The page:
The Great EdTech Debate: The Final Round

The final round of “The Great Edtech Debate” was brought to you by yours truly, and Darrian. I may be biased, but I felt that this was the most heated debate as there were strong and compelling points being made by both sides.

I will not spend much time discussing my opening argument as it can be viewed here but I would like to go over some of my main points. I argued that if a cellphone ban is put in place, parents will insist that they need to be able to contact their child via their cellphone at all times. I also argued that when cellphone bans are put in place, they do not prevent most students from using their phones at school. Moreover, the use of cellphones in class helps “fill in the gap” when classrooms have a low supply of laptops.  Further, I believe cellphones are a huge part of students’ lives outside of school and therefore, it is important that they are being taught how to be responsible cellphone users and are given the space to learn and practice when it is appropriate to be on your phone, and when it is not.

Conversely, in her opening argument, Darrian argued that students are cellphone addicts and allowing phones in school is feeding their addiction. She also argued that they are a huge distraction for students and a classroom management issue. Additionally, banning cellphones would reduce the bullying that occurs at school.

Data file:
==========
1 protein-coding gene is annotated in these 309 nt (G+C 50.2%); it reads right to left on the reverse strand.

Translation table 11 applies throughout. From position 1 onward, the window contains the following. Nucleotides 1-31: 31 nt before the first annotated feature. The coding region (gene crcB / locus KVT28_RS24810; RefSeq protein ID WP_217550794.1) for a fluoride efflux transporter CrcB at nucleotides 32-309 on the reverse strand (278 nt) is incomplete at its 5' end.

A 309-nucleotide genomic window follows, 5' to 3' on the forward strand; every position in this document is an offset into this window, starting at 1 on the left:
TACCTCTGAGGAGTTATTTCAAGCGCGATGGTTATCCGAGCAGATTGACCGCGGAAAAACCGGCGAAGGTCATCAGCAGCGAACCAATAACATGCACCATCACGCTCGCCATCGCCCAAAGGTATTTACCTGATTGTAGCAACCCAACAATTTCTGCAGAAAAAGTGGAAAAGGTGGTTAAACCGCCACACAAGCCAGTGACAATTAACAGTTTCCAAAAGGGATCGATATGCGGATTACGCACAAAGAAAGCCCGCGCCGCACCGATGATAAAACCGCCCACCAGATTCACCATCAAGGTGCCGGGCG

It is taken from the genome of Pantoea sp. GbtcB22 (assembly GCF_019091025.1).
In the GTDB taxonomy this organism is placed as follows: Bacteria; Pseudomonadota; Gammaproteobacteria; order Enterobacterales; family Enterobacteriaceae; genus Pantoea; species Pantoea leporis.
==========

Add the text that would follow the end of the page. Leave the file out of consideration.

BULLY“BULLY” by PlanetFab Studio is licensed under CC BY-NC 4.0

However, Darrian believes a simple ban of cellphones would not be enough; a widespread ban of cellphone use on school property would be ideal to address these issues around cellphone misuse.

Throughout the debate, our classmates got heavily involved and offered some great insight. As a class, we struggled with issues such as parent push-back and the losing battle against cell-phone use. Darrian and I both got asked questions we did not necessarily have an answer for. I did not know what to say when Darrian asked me how I would teach responsible cellphone use and she could not outline a clear method of how she would police a wide-spread ban of cellphones. I think this is because we were asking questions that teachers have not found the answers to yet. I feel that the opinionated nature of this debate was due to how relevant the topic is to all of us. The issue of monitoring cellphone use will certainly be faced by each one of us as teachers, in our placements and our careers. Thus, it is important to develop our own philosophy towards their place (if any) in our future classrooms and how we plan to monitor or control their use.


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